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Collaboration in Exile

December 31, 2013
Nice little run from '68 to '72

Nice little run from ’68 to ’72

“I’m working on a post in my head that describes the production of the Rolling Stones’ Exile on Main Street as a triumph of project management. Until it becomes more than a fuzzy-might-never-actually-become-a-post concept, I’ll just write about how much I despise business clichés.”

Don’t Drink the Cliché Kool-Aid – September 24, 2012

Since then I’ve listened to the 18 tracks and 67 minutes of “Exile” many more times. It mows my lawn and blows my driveway. It’s all over the road. A couple weeks ago, just before Keith Richards turned 70, my college friend and Stones curator, Phil shared a link to a Wall Street Journal interview with the walking dead about the creation of “Street Fighting Man.” It’s a fascinating read about the process of creating the song. Phil wrote:

“Really interesting insight into the song writing process. The planned, the unplanned, the serendipitous.”

It does sound like an enterprise software project…

For parts of my past two vacation days, I’ve researched the tales of the Stones recording “Exile” in the dank, dirt floored basement of Villa Nellcôte, Keith Richards’ rented mansion in the French Riviera during the Spring and Summer of 1971, and it killed my idea of a project management triumph. There simply wasn’t much planned at Villa Nellcôte, but the necessity of collaboration created the serendipitous:

“There is nothing Mick can do to make Keith write new music to which he can write lyrics. He is squarely under the thumb of his oldest friend. Similarly, without the help of Mick, Keith cannot complete the album on which the Stones are working. Without the album, the Stones cannot tour America. Without the money they will earn there, they cannot survive as a band.”

– Excerpt from Robert Greenfield’s book “Exile on Main Street: A Season in Hell with the Rolling Stones”

Having fled the UK for tax reasons, the band was desperate to complete the recording project, but from a workforce management and productivity perspective, everything was a mess:

  • Scheduling was nonexistent. Keith had his own arbitrary schedule usually involving darkness of various origins. Mick was shuttling back and forth to Paris to be with pregnant wife, Bianca. Charlie Watts and Bill Wyman commuted back and forth from England and France. Mick Taylor was here and there.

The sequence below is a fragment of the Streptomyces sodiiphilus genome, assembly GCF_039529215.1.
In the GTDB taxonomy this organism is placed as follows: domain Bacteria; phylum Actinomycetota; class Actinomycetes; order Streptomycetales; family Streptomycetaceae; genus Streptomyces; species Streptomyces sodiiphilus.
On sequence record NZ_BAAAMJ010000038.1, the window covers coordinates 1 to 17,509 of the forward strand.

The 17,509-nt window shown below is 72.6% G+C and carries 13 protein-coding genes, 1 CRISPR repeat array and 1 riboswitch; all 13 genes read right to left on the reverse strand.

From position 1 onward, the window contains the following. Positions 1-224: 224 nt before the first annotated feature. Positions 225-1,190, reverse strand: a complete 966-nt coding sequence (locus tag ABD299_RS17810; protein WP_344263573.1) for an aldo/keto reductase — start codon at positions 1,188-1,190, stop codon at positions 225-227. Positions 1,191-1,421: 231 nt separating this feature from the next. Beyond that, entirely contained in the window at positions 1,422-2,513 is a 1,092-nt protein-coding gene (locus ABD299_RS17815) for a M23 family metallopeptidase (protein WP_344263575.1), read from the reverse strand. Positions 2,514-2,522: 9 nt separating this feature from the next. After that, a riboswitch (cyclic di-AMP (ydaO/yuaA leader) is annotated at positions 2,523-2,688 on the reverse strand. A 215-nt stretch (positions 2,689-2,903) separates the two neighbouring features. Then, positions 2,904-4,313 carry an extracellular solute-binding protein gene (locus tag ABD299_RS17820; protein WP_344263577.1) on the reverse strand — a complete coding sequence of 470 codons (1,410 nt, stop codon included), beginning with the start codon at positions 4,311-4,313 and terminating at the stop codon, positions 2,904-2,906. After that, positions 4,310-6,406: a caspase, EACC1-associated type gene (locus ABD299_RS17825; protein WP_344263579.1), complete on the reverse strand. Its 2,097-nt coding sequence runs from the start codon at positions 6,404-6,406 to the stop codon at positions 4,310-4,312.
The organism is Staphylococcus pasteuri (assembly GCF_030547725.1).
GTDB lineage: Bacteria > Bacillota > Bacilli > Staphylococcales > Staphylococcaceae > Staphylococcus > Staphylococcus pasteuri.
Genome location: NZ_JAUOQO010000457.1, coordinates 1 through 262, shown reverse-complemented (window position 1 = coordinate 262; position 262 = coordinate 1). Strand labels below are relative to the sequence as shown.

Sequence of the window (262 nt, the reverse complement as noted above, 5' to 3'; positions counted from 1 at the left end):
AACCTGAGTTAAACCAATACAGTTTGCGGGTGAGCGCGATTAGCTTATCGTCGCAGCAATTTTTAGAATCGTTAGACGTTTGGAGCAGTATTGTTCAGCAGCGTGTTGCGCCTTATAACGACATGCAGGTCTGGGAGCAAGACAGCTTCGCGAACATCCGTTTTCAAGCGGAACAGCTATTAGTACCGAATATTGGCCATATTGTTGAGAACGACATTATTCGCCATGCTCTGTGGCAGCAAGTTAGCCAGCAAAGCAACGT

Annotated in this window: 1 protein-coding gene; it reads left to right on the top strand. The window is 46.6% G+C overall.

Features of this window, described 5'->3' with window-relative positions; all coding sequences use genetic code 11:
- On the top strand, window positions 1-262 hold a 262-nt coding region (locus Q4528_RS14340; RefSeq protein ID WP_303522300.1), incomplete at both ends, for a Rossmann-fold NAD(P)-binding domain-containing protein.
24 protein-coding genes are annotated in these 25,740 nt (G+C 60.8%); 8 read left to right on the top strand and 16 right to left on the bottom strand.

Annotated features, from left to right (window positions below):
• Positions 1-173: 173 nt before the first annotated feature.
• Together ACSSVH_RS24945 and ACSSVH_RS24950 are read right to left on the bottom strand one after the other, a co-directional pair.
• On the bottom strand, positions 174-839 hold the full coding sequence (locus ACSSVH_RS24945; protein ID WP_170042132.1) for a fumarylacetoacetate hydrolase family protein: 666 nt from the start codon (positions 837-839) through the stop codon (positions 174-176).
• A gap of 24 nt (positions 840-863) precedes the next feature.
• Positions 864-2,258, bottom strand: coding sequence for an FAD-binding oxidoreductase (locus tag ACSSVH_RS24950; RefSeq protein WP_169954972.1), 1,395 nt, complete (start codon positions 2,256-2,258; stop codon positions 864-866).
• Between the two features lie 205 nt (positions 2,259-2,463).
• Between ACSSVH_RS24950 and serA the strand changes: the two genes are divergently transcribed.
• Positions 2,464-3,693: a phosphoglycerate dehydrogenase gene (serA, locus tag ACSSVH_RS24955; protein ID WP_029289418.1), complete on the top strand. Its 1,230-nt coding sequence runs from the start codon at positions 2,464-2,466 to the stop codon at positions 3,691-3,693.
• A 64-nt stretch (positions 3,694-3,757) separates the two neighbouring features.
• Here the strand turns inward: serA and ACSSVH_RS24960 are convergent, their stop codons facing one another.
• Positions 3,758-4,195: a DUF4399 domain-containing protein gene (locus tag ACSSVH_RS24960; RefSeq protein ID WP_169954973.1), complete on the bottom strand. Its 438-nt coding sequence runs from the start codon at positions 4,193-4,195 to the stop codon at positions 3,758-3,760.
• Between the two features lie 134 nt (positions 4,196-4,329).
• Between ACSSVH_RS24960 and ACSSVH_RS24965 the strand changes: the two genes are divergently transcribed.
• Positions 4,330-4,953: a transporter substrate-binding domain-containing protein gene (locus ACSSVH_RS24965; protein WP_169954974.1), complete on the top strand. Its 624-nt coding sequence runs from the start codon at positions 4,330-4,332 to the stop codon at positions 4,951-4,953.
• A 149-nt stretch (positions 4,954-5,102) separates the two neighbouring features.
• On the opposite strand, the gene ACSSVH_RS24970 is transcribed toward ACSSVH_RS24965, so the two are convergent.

• There were HR issues everywhere. You know, “sex, drugs, and…” The local police were taking notice, and the boys illegally tapped electricity from a nearby pole to save Keith some Francs.
  • The basement was large, but divided into small rooms, each a Stone home that shrouded body language. As Keith noted, “We usually like to eyeball one another when we’re recording.”
  • The environment in the basement was hot, humid, and dusty, not great for microphones or guitar strings.
  • Speaking of technology, unlike in a studio, the band couldn’t record a piece and then listen back immediately. They had no analytics, so instinct would have to do. The recording was being done outside the home in a mobile studio. A cloud, if you will.

It was like each player was putting together their own sound pieces of a Dali jigsaw puzzle on their plot of dirt floor in the dark, each responsible for creating the bits and bytes from their own imaginations. Somehow they would overcome the project obstacles, and it would all come together in the end.

And it did.

This post is a bit of a mess, but hey, it’s New Year’s Eve, and this is harder than it looks…

“The problem is that the actual writing and recording of an album, as is the case with any creative work, tends to involve long hours of solitary struggle broken up by moments of inspiration that are really difficult to render on the page.” 
– Alan Light in the New York Times

Happy New Year.

Sources: If you’re a fan of the band, these are fascinating:

  1. Making “Exile on Main Street”
  2. The Stones and the true story of Exile on Main St
  3. Keith Richards Discusses the Making of The Rolling Stones’ ‘Exile on Main St.’
  4. Exile on Main Street
  5. Torn and Frayed

 

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